This instrumentation is also done for functions expanded inline in other functions. The profiling calls indicate where, conceptually, the inline function is entered and exited. This means that addressable versions of such functions must be available. If all your uses of a function are expanded inline, this may mean an additional expansion of code size. If you use extern inline in your C code, an addressable version of such functions must be provided. (This is normally the case anyway, but if you get lucky and the optimizer always expands the functions inline, you might have gotten away without providing static copies.)

A function may be given the attribute no_instrument_function, in which case this instrumentation is not done. This can be used, for example, for the profiling functions listed above, high-priority interrupt routines, and any functions from which the profiling functions cannot safely be called (perhaps signal handlers, if the profiling routines generate output or allocate memory).

By writing your own customized functions:

Open in new window

you can get the calling sequence.  You can even add proper indentation to make the nesting calling sequence easier to read. This results in the addresses of the functions/methods being called - not too user-friendly.

Next step is to run nm --demangle on the executable.

This provides a nice mapping of addresses to the functions/methods. (Actually, I haven't tried virtual methods yet - but, I don't recall that inheritance was being used except for the Qt classes which I am not concerned with.)

For a toy program with only several functions, it is easy to use the mapping and sed to view a user-friendly calling sequence. But, for 1000's of functions/methods, you just have to write a program or script to create a map from the  nm output, and then programmatically change the addresses to the function/method names based on this map.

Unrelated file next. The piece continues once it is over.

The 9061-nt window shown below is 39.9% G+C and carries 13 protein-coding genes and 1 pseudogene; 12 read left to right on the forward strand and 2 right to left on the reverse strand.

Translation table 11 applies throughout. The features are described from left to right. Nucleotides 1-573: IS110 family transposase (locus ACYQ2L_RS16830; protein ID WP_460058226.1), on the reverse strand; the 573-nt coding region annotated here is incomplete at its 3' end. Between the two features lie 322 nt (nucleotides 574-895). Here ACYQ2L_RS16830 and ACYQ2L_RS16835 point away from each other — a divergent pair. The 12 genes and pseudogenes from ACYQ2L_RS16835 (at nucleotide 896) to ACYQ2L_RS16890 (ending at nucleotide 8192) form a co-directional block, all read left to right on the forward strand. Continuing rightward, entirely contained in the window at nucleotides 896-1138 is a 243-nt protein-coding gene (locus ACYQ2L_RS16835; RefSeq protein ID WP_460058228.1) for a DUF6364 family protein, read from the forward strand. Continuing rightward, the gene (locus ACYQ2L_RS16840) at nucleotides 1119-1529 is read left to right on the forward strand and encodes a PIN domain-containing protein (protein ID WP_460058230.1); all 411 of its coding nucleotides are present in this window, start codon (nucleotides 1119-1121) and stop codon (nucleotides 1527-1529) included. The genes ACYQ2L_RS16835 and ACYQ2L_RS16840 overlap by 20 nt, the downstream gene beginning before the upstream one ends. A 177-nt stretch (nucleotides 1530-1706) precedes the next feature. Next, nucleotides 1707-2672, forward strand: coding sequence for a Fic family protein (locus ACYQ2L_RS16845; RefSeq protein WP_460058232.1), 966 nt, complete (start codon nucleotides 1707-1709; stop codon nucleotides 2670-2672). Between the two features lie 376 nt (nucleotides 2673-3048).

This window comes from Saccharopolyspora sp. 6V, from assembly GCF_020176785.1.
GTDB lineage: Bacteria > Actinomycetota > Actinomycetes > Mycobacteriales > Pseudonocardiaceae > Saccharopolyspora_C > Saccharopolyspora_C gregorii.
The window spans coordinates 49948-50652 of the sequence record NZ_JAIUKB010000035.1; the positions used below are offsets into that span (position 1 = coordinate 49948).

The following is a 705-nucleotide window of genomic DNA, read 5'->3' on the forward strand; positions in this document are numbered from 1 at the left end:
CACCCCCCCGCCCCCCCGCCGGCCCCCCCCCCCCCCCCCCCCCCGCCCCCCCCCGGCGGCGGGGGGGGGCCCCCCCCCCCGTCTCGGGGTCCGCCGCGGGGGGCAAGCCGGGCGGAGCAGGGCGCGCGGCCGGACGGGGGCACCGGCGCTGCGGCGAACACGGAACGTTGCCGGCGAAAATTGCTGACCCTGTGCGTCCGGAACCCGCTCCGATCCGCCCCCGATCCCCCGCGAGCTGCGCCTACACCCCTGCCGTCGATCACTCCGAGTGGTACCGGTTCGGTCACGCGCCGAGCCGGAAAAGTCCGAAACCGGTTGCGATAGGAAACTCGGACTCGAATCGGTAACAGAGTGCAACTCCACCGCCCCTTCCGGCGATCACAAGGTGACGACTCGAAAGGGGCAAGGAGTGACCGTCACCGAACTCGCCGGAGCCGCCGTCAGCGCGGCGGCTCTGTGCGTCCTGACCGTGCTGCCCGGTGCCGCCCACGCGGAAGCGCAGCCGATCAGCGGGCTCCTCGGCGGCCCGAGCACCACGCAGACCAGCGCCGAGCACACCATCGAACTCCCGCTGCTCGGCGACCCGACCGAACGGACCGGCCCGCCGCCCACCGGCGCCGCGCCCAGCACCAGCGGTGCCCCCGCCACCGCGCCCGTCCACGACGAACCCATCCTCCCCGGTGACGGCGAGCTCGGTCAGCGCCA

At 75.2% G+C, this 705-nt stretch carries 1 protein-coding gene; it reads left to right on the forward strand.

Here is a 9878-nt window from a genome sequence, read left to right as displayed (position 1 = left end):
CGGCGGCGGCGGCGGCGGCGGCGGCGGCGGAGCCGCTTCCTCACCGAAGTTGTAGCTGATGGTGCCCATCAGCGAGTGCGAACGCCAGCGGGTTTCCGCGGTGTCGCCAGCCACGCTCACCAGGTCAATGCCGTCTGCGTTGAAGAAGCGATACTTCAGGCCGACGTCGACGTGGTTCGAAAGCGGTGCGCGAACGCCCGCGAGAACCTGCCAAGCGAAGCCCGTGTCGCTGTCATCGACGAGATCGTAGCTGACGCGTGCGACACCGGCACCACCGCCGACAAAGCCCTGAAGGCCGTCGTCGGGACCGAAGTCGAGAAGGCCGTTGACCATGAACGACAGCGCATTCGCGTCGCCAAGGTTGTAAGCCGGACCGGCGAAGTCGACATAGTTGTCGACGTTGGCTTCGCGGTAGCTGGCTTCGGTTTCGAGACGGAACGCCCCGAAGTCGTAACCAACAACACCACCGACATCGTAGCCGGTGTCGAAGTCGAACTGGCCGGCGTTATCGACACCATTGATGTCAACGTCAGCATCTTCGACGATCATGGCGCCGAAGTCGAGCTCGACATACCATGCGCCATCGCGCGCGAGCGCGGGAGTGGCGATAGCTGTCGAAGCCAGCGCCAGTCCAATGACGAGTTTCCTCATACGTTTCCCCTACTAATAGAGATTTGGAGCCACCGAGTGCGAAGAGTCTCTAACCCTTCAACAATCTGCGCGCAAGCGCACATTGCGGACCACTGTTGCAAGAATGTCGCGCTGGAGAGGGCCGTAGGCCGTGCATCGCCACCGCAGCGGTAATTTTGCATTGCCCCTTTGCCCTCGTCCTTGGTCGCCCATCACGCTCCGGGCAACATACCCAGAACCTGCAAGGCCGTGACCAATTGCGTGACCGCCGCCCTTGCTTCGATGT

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Duncan RoeSoftware DeveloperCommented:
Looks good! Will you be accepting your post as the solution?
phoffric\Author Commented:
What I am doing now is just running the program under certain GUI operations, and then looking at the calling sequence after the program completes.

Alternatively, I think I can keep the program running continuously. I believe I could customize the two enter/exit functions to send the results to another program which transforms the results into a user-friendly active display as I am running the program.

Since the program is a simulation, I would probably have to set the Time Step to an artificially long period, say 20-60 seconds, to give me a chance to review the calling sequence depending upon what GUI buttons/text entries I would make.
phoffric\Author Commented:

I didn't really understand your post and was going to discuss it with you when I discovered the -finstrument-functions compiler option, and pursued that approach. I have limited time at work to try things since they kick me out way too soon compared to everywhere else I worked - well, rules are rules :( :( .

If your approach satisfies the OP constraints, then I'd like to talk to you about it. I am on a crushing development effort at the moment to demonstrate that the lead's Model Description Document is sufficiently well-written that I can actually write a model from it; and I promised not to look at his model/code (which is the source of this question), so this effort is on hold for a little bit until I finish that section.

But I would like to understand what you were driving at in the next couple of weeks, if that's OK with you. I won't have time at work, but on a free weekend, I could come up with a toy foo/bar example and see what you are talking about.
Duncan RoeSoftware DeveloperCommented:
Fine, look forward to that,

Cheers ... Duncan.
Duncan RoeSoftware DeveloperCommented:
This appears to answer the Q and EE wants the Q closed.
phoffric - you can still post to this Q after it is closed (e.g. to pursue the expect path)